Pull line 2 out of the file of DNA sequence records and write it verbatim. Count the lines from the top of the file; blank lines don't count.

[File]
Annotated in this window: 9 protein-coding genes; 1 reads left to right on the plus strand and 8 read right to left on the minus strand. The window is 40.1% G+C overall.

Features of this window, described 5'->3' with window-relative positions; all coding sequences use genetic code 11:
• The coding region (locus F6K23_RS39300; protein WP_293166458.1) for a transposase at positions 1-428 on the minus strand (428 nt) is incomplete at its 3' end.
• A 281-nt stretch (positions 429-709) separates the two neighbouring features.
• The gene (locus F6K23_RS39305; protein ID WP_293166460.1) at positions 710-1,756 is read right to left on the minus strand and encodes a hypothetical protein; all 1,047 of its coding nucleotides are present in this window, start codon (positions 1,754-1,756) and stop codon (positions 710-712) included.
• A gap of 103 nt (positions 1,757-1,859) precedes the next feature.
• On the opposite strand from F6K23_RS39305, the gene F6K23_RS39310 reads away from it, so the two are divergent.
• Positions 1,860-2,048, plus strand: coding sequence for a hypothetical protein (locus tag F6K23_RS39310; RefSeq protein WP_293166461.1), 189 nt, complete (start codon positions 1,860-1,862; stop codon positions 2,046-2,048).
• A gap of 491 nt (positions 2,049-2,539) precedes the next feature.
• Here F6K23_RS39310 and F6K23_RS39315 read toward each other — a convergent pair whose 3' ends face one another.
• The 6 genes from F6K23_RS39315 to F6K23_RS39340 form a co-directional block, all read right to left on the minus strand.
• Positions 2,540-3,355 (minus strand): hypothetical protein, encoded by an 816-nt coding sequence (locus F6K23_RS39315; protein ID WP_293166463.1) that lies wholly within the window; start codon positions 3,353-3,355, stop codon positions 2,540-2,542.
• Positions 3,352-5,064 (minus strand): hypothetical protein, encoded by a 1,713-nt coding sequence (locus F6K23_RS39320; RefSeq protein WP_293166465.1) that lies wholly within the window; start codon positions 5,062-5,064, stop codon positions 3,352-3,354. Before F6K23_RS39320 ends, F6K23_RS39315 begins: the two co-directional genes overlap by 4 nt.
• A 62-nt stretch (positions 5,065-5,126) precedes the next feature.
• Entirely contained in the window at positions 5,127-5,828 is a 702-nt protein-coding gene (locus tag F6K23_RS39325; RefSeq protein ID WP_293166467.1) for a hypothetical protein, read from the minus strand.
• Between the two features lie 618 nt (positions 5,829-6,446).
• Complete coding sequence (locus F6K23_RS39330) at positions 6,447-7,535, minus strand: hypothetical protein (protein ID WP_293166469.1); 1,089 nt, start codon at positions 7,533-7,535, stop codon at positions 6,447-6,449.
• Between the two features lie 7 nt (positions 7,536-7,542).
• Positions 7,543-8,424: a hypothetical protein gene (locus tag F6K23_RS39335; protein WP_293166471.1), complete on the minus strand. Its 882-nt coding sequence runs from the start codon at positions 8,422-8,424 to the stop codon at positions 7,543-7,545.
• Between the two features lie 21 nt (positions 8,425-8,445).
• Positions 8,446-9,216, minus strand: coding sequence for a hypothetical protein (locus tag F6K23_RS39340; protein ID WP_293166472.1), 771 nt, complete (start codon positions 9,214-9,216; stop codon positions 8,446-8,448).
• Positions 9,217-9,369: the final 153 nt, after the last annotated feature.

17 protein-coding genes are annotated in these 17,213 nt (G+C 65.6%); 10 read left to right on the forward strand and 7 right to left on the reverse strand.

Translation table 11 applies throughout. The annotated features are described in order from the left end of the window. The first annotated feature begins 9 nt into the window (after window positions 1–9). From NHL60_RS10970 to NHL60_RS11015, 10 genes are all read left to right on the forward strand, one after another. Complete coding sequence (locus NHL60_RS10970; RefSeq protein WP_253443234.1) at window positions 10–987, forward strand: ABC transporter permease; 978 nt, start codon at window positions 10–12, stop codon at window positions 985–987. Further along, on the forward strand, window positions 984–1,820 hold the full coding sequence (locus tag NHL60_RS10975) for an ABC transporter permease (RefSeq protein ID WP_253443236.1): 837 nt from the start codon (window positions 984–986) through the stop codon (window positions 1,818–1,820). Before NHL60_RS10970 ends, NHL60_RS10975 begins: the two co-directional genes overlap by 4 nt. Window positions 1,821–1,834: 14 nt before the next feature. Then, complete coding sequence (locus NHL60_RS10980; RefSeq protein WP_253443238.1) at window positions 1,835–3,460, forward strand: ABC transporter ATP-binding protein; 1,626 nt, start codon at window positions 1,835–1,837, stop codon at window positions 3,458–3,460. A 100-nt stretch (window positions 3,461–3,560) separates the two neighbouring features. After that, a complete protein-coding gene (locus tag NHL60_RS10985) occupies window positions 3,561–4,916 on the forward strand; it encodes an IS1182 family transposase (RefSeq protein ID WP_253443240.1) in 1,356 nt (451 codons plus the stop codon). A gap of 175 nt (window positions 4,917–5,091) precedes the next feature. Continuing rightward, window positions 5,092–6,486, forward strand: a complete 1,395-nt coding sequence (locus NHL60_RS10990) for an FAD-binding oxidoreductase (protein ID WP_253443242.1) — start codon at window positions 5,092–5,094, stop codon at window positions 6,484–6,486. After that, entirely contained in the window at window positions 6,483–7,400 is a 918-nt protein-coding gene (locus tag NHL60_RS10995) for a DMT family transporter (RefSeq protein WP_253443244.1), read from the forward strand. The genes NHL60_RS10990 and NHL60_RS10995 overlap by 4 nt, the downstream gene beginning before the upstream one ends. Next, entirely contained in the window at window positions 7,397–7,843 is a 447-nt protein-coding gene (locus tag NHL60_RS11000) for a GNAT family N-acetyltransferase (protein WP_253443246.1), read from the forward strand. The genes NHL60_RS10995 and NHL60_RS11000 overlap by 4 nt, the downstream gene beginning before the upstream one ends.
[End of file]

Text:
Features of this window, described 5'->3' with window-relative positions; all coding sequences use genetic code 11: